It is commonly understood that the final goal of Buddhist practice involves a realization of not-self, or no-self; the direct “seeing” that there is no substantial and lasting essence in “me” (or in “you” or in anyone else). In American society, this can conflict with our desire to have a “healthy self-image” or adequate self-esteem. So, sometimes proponents of Buddhism in America dismiss the psychological need for a self in most people; while many others, familiar with Western psychology, worry about the possibility and health-effects of seeking this particular goal.
There are a number of other angles from which we, as Buddhists in the modern world, can talk about this experience of non-self. One way is love. In love, our sense of self expands out, without our even knowing it, to encompass our beloved. Their wants, needs, fears, joys, become our own. Thus the locus of our “self” moves from just in here, in this ball of flesh, to a new place somewhere between here and there. This expansion is like our own solitary sense of self: sometimes clearer, sometimes more vague, sometimes missing altogether in our experience.
Another way to extend out the self is to travel to new countries. In the last week I have been living in China, first in Beijing and now in a rural monastery near Fuding, south of Shanghai along the coast. I’m told that on a clear day we can see Taiwan. And, as we are situated on a mountaintop with vast views in all directions, I don’t doubt it.
In our travels we do not so much extend out our sense of self to another person or group of people, but leave behind the routine self of our pre-travel life. Here, abroad, everything is fresh, new, perhaps dangerous (but rarely as much as one worries it will be). And it is an opportunity to live a different life: different views, different difficulties, different food, words, friends, etc. My time here in China thus far has been wonderful – also frustrating and tiring and much of the time very “normal” but nonetheless wonderful.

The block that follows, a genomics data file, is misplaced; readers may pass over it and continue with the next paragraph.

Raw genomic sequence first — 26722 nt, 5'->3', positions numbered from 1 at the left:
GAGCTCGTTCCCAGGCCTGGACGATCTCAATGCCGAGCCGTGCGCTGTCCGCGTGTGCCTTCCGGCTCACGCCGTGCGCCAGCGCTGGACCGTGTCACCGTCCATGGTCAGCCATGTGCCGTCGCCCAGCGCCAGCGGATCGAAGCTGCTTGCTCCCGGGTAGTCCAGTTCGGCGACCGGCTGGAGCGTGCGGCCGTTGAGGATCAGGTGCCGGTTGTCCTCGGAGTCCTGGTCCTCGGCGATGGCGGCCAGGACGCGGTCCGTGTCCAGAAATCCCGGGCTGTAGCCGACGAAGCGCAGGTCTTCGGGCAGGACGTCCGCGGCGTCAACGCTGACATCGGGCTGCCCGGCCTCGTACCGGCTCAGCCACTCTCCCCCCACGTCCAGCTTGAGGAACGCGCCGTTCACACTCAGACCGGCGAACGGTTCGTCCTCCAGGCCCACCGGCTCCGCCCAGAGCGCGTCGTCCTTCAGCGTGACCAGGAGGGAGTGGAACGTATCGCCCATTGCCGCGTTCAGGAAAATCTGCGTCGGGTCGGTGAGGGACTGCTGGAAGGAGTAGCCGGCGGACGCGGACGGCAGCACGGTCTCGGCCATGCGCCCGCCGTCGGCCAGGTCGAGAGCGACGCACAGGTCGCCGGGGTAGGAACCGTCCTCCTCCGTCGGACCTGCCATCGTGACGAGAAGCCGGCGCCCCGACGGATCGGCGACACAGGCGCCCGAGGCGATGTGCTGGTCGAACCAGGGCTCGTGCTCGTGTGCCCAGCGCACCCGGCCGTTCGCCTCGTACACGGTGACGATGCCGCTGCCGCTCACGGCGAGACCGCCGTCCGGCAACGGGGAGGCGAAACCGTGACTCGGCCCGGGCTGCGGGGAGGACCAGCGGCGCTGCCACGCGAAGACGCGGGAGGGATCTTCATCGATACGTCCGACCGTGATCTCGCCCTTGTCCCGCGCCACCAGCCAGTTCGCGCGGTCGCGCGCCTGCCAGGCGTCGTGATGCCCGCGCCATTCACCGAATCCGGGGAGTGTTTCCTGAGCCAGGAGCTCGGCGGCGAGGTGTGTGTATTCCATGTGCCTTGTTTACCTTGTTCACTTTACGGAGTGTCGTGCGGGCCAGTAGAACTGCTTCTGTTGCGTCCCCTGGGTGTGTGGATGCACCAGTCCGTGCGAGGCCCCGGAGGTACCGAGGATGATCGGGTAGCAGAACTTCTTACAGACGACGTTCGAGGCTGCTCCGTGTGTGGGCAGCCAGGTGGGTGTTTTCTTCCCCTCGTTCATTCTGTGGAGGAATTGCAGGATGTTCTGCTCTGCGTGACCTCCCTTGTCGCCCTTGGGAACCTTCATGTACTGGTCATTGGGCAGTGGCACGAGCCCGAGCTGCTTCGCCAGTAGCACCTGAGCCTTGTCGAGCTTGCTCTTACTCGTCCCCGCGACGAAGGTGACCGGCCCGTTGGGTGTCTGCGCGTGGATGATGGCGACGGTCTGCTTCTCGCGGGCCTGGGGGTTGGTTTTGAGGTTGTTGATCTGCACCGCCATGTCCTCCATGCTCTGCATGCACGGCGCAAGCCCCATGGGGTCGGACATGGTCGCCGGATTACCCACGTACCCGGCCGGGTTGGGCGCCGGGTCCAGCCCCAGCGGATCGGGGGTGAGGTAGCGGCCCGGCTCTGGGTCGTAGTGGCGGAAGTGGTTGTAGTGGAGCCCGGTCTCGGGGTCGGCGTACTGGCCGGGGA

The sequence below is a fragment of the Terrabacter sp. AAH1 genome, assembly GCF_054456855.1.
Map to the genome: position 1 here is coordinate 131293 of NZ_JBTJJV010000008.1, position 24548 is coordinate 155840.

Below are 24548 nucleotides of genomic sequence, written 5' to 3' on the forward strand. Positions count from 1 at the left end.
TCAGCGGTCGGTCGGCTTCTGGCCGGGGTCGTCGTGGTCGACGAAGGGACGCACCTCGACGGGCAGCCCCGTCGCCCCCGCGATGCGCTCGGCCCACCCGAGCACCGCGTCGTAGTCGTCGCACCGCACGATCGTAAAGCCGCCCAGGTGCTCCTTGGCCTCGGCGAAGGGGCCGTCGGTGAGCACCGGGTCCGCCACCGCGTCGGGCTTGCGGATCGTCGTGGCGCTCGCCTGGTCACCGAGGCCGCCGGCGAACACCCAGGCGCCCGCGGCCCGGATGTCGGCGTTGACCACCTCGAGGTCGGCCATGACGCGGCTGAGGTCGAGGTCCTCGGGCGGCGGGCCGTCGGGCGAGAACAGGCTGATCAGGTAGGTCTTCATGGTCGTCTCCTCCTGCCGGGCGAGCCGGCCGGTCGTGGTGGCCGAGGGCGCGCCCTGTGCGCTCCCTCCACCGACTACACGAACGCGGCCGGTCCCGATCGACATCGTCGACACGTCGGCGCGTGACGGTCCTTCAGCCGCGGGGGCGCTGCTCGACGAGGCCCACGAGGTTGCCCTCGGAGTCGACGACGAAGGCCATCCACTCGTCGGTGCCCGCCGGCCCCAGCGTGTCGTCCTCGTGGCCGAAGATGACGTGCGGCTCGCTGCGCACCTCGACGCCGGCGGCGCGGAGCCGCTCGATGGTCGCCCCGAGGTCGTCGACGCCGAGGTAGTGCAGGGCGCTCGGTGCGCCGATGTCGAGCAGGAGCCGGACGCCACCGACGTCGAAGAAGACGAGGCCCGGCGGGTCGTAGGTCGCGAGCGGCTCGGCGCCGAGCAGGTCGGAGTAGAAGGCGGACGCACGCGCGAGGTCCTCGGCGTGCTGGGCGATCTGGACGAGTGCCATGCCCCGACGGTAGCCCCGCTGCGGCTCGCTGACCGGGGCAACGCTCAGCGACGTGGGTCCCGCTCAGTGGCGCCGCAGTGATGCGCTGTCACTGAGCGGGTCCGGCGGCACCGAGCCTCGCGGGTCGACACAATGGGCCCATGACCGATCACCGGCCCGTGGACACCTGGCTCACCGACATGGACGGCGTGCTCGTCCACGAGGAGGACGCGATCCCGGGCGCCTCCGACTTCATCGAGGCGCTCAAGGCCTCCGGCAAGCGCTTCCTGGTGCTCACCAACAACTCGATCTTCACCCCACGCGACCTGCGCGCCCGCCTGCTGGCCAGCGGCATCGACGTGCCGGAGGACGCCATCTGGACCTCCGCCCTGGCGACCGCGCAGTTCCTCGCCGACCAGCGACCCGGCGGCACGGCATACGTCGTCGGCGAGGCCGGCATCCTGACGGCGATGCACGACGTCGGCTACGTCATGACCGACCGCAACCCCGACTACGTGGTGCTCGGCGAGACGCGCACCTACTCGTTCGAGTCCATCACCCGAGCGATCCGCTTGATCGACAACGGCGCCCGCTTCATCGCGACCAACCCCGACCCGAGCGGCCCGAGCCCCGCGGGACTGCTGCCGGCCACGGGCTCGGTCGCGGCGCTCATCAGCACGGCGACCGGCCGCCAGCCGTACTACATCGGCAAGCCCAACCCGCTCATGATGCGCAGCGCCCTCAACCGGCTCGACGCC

My worry though is that too few Americans really experience these extensions of the self. The first one, okay, maybe. But the second one is far too rare: this opportunity to live abroad, to be a different person, to see one’s homeland through the eyes of people thousands of miles away, to see what is different and, what of that is most certainly better. Several times in my brief stay here I’ve been told or simply thought, “China is the future.” We Americans are woefully ignorant of China, thinking of it as just a place that manufactures all of our stuff, or a growing power behind a menacing (to most Americans) Communist party. But first and foremost, China is nearly 1.4 billion people, each with their own dreams and aspirations, many of whom are already living those dreams.
Thinking about the people here, and it certainly helps to be among them, to hear stories of their successes and failures, my own sense of self has expanded. I’ve broken out, a bit, and for now, of the Justin Whitaker of Seattle, USA and can feel the Justin Whitaker, World Citizen, again. This is something that arises whenever I spend time abroad. And it is exciting, a bit like love (but don’t tell my fiancée that).
I hope that through travels like this I can strengthen that sense of a wider self, as well as inspire others to study and travel themselves. We need it, desperately, I think, in this world of narrow self-interests and rampant fear of foreigners. Here, I am the foreigner. I am the one who might get a second look. But I also know that China is an incredibly safe country for foreigners, unlike some others. So I rest assured and simply hope that we (the “we” back home) can do better.
If we continue to act this way as “top dog,” how do we expect to be treated when we are no longer that. And I can’t emphasize strongly enough how soon that might be.
Let us travel, let us love. Let us break down barriers between ourselves and others in our politics, our writing, our every breath and action. It is our path as Buddhists and our only hope as a global human race.